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The market for wearable devices, like the upcoming Apple Watch, is set to take off over the next few years, according to a new forecast from Juniper Research.
Wearables shipments are expected to more than quadruple by 2017, reaching 116 million devices. By comparison, the research firm predicts that vendors will ship 27 million wearable devices by the time 2014 comes to a close.
Despite the meteoric rise of smartwatches, fitness trackers and the like, don't expect them to eclipse smartphones any time soon. According to Juniper's math, less than 5 percent of smartphones will be paired with wearables by 2017.
Earlier this month, Juniper predicted that worldwide retail sales will reach $53.2 billion by 2019, compared to an expected $4.5 billion in wearables sales this year. And consumers won't be the only ones snapping up the companion devices.
Businesses are also jumping on the wearables bandwagon. In May, ABI Research predicted that the enterprise wearable device market will amount to $18 billion by 2019.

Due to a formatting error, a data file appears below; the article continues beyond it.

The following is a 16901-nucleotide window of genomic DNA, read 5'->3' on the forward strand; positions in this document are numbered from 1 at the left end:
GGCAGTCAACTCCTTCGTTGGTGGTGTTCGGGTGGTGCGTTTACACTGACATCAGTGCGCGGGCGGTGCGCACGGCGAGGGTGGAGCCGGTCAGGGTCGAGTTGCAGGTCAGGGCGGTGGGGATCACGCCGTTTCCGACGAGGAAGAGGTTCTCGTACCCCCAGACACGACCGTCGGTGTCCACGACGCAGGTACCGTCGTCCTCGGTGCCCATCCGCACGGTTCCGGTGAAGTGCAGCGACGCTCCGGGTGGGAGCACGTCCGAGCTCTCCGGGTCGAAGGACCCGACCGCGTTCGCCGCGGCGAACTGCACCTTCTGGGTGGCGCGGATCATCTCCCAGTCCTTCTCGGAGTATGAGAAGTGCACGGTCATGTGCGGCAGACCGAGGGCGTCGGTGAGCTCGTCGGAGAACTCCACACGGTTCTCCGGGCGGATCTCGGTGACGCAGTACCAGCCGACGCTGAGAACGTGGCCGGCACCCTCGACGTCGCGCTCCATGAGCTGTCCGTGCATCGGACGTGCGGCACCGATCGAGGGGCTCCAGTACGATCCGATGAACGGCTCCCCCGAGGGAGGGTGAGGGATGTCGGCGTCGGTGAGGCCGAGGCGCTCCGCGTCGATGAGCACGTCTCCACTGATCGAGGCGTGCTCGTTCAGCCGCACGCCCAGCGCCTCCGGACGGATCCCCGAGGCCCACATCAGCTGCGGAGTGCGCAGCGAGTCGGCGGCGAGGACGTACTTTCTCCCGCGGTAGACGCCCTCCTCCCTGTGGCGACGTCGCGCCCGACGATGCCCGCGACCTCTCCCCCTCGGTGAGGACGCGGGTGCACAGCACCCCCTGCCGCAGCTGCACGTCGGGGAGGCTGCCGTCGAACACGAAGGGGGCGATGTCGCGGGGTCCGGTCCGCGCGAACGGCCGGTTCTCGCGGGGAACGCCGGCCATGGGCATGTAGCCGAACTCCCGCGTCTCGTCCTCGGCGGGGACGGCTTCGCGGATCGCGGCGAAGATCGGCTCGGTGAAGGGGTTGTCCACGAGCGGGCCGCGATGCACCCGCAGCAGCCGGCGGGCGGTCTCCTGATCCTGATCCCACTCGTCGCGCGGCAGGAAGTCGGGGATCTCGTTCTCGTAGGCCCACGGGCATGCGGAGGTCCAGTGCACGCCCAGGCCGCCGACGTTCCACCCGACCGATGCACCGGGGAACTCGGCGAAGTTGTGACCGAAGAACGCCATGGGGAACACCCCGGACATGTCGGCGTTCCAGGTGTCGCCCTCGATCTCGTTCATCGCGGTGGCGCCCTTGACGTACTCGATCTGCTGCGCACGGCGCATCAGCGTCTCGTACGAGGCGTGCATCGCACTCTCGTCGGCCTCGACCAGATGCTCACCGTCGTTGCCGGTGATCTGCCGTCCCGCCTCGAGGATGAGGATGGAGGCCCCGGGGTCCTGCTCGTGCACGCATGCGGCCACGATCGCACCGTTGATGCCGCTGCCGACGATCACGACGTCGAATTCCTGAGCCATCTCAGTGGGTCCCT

Like PCs, smartphones and tablets before them, expect wearables to settle into software camps like Google's Android Wear initiative.
Android Wear, officially launched during the Google I/O conference in June, extends the company's mobile operating system to wearable devices, notably smartwatches. While Android Wear impressed with its minimalist interface and context-aware functionality, its purpose is to establish a wearables software ecosystem for vendors and developers.
Juniper expects such programs to have a defining impact on the market.
"This will bring an explosion of devices into an already crowded market, as smaller companies focus on producing quality hardware without needing software expertise," said the research firm in a statement. "As a result, the segment will be less open to truly unique innovations, with software platforms dictating capability."
Juniper also suggest that the industry's flirtation with wearables that don't need to be tethered to smartphones via Bluetooth, like the 3G-enabled Samsung's Gear S, will be short-lived. The firm's analysts predict that "independent wearables will remain rare, as manufacturers continue to build their software around a companion smartphone to encourage a dual revenue stream."
Pedro Hernandez is a contributing editor at Datamation. Follow him on Twitter @ecoINSITE.
Photo courtesy of Shutterstock.